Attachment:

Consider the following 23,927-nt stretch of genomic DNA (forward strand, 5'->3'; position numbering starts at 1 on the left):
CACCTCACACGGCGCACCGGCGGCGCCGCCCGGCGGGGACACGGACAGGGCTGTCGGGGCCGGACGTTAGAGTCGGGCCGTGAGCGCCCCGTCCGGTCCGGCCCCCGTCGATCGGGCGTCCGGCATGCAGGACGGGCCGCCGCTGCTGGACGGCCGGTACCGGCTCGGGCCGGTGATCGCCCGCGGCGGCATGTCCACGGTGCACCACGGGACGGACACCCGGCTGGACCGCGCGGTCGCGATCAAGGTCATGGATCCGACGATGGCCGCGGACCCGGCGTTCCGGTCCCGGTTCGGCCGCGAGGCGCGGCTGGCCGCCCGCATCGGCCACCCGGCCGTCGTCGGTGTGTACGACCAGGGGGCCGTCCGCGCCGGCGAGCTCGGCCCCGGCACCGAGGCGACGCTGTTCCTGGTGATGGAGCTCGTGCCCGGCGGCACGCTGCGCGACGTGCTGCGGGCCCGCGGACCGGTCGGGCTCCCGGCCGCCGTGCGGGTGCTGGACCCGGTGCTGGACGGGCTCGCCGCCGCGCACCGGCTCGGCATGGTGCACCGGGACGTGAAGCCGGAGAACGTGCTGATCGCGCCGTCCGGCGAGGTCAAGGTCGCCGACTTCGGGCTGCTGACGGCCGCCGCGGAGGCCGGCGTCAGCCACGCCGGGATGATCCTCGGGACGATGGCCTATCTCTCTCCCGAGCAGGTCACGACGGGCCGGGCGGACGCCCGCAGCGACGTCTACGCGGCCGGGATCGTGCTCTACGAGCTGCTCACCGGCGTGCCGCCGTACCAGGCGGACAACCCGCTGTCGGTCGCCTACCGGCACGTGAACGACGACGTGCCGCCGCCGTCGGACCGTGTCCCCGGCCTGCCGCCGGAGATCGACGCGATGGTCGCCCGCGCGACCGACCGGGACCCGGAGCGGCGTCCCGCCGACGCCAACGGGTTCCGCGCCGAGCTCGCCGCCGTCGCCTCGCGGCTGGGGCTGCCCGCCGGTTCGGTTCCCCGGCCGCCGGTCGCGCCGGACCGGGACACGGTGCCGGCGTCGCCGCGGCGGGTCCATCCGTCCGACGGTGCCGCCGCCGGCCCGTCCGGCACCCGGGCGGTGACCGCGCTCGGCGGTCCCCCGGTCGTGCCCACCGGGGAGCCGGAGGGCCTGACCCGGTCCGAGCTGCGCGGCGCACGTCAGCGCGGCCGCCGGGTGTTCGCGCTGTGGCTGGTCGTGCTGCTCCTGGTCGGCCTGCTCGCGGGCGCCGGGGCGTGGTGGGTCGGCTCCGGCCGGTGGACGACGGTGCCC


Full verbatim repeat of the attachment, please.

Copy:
Consider the following 23,927-nt stretch of genomic DNA (forward strand, 5'->3'; position numbering starts at 1 on the left):
CACCTCACACGGCGCACCGGCGGCGCCGCCCGGCGGGGACACGGACAGGGCTGTCGGGGCCGGACGTTAGAGTCGGGCCGTGAGCGCCCCGTCCGGTCCGGCCCCCGTCGATCGGGCGTCCGGCATGCAGGACGGGCCGCCGCTGCTGGACGGCCGGTACCGGCTCGGGCCGGTGATCGCCCGCGGCGGCATGTCCACGGTGCACCACGGGACGGACACCCGGCTGGACCGCGCGGTCGCGATCAAGGTCATGGATCCGACGATGGCCGCGGACCCGGCGTTCCGGTCCCGGTTCGGCCGCGAGGCGCGGCTGGCCGCCCGCATCGGCCACCCGGCCGTCGTCGGTGTGTACGACCAGGGGGCCGTCCGCGCCGGCGAGCTCGGCCCCGGCACCGAGGCGACGCTGTTCCTGGTGATGGAGCTCGTGCCCGGCGGCACGCTGCGCGACGTGCTGCGGGCCCGCGGACCGGTCGGGCTCCCGGCCGCCGTGCGGGTGCTGGACCCGGTGCTGGACGGGCTCGCCGCCGCGCACCGGCTCGGCATGGTGCACCGGGACGTGAAGCCGGAGAACGTGCTGATCGCGCCGTCCGGCGAGGTCAAGGTCGCCGACTTCGGGCTGCTGACGGCCGCCGCGGAGGCCGGCGTCAGCCACGCCGGGATGATCCTCGGGACGATGGCCTATCTCTCTCCCGAGCAGGTCACGACGGGCCGGGCGGACGCCCGCAGCGACGTCTACGCGGCCGGGATCGTGCTCTACGAGCTGCTCACCGGCGTGCCGCCGTACCAGGCGGACAACCCGCTGTCGGTCGCCTACCGGCACGTGAACGACGACGTGCCGCCGCCGTCGGACCGTGTCCCCGGCCTGCCGCCGGAGATCGACGCGATGGTCGCCCGCGCGACCGACCGGGACCCGGAGCGGCGTCCCGCCGACGCCAACGGGTTCCGCGCCGAGCTCGCCGCCGTCGCCTCGCGGCTGGGGCTGCCCGCCGGTTCGGTTCCCCGGCCGCCGGTCGCGCCGGACCGGGACACGGTGCCGGCGTCGCCGCGGCGGGTCCATCCGTCCGACGGTGCCGCCGCCGGCCCGTCCGGCACCCGGGCGGTGACCGCGCTCGGCGGTCCCCCGGTCGTGCCCACCGGGGAGCCGGAGGGCCTGACCCGGTCCGAGCTGCGCGGCGCACGTCAGCGCGGCCGCCGGGTGTTCGCGCTGTGGCTGGTCGTGCTGCTCCTGGTCGGCCTGCTCGCGGGCGCCGGGGCGTGGTGGGTCGGCTCCGGCCGGTGGACGACGGTGCCC